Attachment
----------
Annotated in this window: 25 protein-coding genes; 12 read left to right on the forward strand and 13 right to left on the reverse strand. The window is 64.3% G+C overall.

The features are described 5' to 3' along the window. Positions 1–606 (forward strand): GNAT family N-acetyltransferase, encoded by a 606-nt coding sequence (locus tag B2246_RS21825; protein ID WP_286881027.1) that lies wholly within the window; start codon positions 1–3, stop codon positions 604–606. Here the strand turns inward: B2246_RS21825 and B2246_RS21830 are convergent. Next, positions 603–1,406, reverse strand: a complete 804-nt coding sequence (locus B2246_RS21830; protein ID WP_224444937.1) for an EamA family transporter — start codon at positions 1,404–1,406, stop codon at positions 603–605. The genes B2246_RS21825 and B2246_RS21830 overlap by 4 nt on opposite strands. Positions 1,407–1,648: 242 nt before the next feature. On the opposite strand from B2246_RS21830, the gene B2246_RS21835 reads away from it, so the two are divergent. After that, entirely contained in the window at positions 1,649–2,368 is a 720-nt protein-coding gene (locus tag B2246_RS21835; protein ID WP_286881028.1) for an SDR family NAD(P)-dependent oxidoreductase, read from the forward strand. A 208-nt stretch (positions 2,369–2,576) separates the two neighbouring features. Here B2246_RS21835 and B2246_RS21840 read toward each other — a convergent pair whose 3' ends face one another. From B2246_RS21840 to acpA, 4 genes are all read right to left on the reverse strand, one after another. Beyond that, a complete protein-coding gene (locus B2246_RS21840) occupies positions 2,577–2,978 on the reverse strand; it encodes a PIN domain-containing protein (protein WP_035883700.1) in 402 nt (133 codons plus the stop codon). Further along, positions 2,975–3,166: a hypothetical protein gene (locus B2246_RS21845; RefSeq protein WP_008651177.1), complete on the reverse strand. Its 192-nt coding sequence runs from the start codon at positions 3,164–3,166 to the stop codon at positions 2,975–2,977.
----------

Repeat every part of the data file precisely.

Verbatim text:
Annotated in this window: 25 protein-coding genes; 12 read left to right on the forward strand and 13 right to left on the reverse strand. The window is 64.3% G+C overall.

The features are described 5' to 3' along the window. Positions 1–606 (forward strand): GNAT family N-acetyltransferase, encoded by a 606-nt coding sequence (locus tag B2246_RS21825; protein ID WP_286881027.1) that lies wholly within the window; start codon positions 1–3, stop codon positions 604–606. Here the strand turns inward: B2246_RS21825 and B2246_RS21830 are convergent. Next, positions 603–1,406, reverse strand: a complete 804-nt coding sequence (locus B2246_RS21830; protein ID WP_224444937.1) for an EamA family transporter — start codon at positions 1,404–1,406, stop codon at positions 603–605. The genes B2246_RS21825 and B2246_RS21830 overlap by 4 nt on opposite strands. Positions 1,407–1,648: 242 nt before the next feature. On the opposite strand from B2246_RS21830, the gene B2246_RS21835 reads away from it, so the two are divergent. After that, entirely contained in the window at positions 1,649–2,368 is a 720-nt protein-coding gene (locus tag B2246_RS21835; protein ID WP_286881028.1) for an SDR family NAD(P)-dependent oxidoreductase, read from the forward strand. A 208-nt stretch (positions 2,369–2,576) separates the two neighbouring features. Here B2246_RS21835 and B2246_RS21840 read toward each other — a convergent pair whose 3' ends face one another. From B2246_RS21840 to acpA, 4 genes are all read right to left on the reverse strand, one after another. Beyond that, a complete protein-coding gene (locus B2246_RS21840) occupies positions 2,577–2,978 on the reverse strand; it encodes a PIN domain-containing protein (protein WP_035883700.1) in 402 nt (133 codons plus the stop codon). Further along, positions 2,975–3,166: a hypothetical protein gene (locus B2246_RS21845; RefSeq protein WP_008651177.1), complete on the reverse strand. Its 192-nt coding sequence runs from the start codon at positions 3,164–3,166 to the stop codon at positions 2,975–2,977.